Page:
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Title: Neuroendocrinology of stress and reproduction interaction
Author: Ghuman, Sarvpreet Singh
ISNI:       0000 0001 3496 3292
Awarding Body: University of Liverpool
Current Institution: University of Liverpool
Date of Award: 2004
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The aim of the present study was to examine central pathways and neurotransmitters through which stressors disrupt GnRH release, particularly via AVP under the influence of oestradiol (E₂). First, in an in vitro perifusion system for hypothalamic slices the effect of E₂ on GABA or noradrenergic control of AVP or GnRH release directly from ewe hypothalamic slices was investigated. Second, a confocal analysis of ewe hypothalamic sections was carried out to establish the presence of close contacts between various neurotransmitters systems involved in stress and reproduction interactions. Third, neuronal responses to in vivo insulin treatment using Fos-mapping of brainstem and hypothalamic nuclei delineated the activation of central mechanisms involved in stress-induced disruption of GnRH release. The validity of the in vitro perifusion system was established by: 1) a robust release of AVP and GnRH in response to a depolarizing dose of KCI (100 mM) at the end of collection period, 2) histological evaluation of the slices which revealed intact neuronal cell bodies near the surface of slice. Exposure to high E₂ (24 pg/ml) increased the release of AVP and GnRH from hypothalamic slices in vitro suggesting direct action of E₂ within the hypothalamus. A marked release of AVP in response to GABA_A or B antagonists (10 mM) revealed an inhibitory GABA control over AVP release that was potentiated through GABA_B receptors in the presence of E₂. However, stimulation of AVP release by both α₁-adrenoreceptor agonist and antagonist (10 mM) indicated the existence of dual stimulatory and inhibitory noradrenergic control over AVP neurones, with lower stimulatory response in the presence of E₂. The release of GnRH in response to GABA receptor antagonists (10 mM) revealed predominant GABA, receptor-mediated inhibitory GABA control that was attenuated in the presence of E₂. However, GnRH release induced by an α₁-adrenoreceptor agonist (10 mM) was potentiated by E₂. With confocal microscopy, close contacts were observed between noradrenergic terminals and CRH or AVP cell bodies in the PVN but not with β-endorphin cell bodies in the ARC. However, GABA terminals closely contact CRH and β-endorphin, but not AVP, cell bodies. No relation was observed between CRH, AVP and β-endorphin terminals and GnRH cell bodies in the mPOA, however, CRH and GnRH terminals were close in the ME. Oestradiol receptor (ERa) colocalisation was not observed in CRH and AVP neurones in the PVN but noradrenergic neurones in the brainstem and β-endorphin neurones in the ARC did colocalise ERα. Following insulin treatment of ewes in vivo, there was robust Fos-immunoreactivity in the noradrenergic neurones in the brainstem and CRH and magnocellular and parvocellular AVP neurones in the PVN; however Fos decreased in the β-endorphin neurones in the ARC. The presence of Fos-positive cells increased in the ARC and the VMN after insulin. The colocalisation ERα and Fos-positive cells decreased in the ARC contrary to the increase in the VMN. In conclusion, E₂-induced stimulation of AVP from the hypothalamus may be involved in E₂-induced augmentation of HPA activity, however, GABA and noradrenergic interactions with AVP neurones in the presence of E₂ do not favor this hypothesis. Oestradiol alone as well as in association with GABA and noradrenergic systems support the potentiation of GnRH release from hypothalamus in vitro. Complex interactions between various neurones in the brainstem and hypothalamus are involved in stress-induced suppression of the GnRH release.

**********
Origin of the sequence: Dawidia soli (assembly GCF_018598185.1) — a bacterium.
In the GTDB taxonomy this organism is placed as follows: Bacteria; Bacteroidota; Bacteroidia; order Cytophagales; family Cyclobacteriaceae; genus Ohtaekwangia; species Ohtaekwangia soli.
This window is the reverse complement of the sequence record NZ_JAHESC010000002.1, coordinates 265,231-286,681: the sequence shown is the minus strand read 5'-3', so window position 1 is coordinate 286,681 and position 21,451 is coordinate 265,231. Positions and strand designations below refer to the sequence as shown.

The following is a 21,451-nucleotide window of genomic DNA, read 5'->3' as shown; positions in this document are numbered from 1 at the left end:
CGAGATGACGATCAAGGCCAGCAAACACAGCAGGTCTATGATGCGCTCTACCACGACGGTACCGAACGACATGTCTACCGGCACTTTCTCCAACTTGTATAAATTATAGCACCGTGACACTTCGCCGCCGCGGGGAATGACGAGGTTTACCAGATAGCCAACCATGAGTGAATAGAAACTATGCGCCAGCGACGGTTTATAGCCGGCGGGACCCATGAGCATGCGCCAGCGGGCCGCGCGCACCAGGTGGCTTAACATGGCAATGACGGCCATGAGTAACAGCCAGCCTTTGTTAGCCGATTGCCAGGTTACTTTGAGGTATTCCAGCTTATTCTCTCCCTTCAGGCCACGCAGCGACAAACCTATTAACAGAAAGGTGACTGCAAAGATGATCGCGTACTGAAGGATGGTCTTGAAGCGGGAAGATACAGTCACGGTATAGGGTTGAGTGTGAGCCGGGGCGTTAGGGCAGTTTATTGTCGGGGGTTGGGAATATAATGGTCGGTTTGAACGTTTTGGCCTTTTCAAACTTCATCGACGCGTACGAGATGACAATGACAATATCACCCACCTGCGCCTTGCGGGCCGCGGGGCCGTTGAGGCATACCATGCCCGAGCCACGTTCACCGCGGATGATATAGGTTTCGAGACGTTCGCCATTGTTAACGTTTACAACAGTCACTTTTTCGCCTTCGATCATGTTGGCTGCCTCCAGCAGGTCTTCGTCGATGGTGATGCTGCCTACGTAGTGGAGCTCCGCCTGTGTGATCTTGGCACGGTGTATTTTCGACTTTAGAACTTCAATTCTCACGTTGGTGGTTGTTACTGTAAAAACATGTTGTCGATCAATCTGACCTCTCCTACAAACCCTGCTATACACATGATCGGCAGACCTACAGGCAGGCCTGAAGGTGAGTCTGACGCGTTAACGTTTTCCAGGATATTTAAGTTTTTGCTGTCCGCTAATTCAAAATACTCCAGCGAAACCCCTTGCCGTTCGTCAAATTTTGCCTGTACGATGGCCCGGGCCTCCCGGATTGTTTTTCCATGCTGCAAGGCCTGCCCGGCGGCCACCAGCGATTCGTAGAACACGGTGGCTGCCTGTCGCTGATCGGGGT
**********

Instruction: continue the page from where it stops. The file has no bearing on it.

Supervisor: Not available Sponsor: Not available
Qualification Name: Thesis (Ph.D.) Qualification Level: Doctoral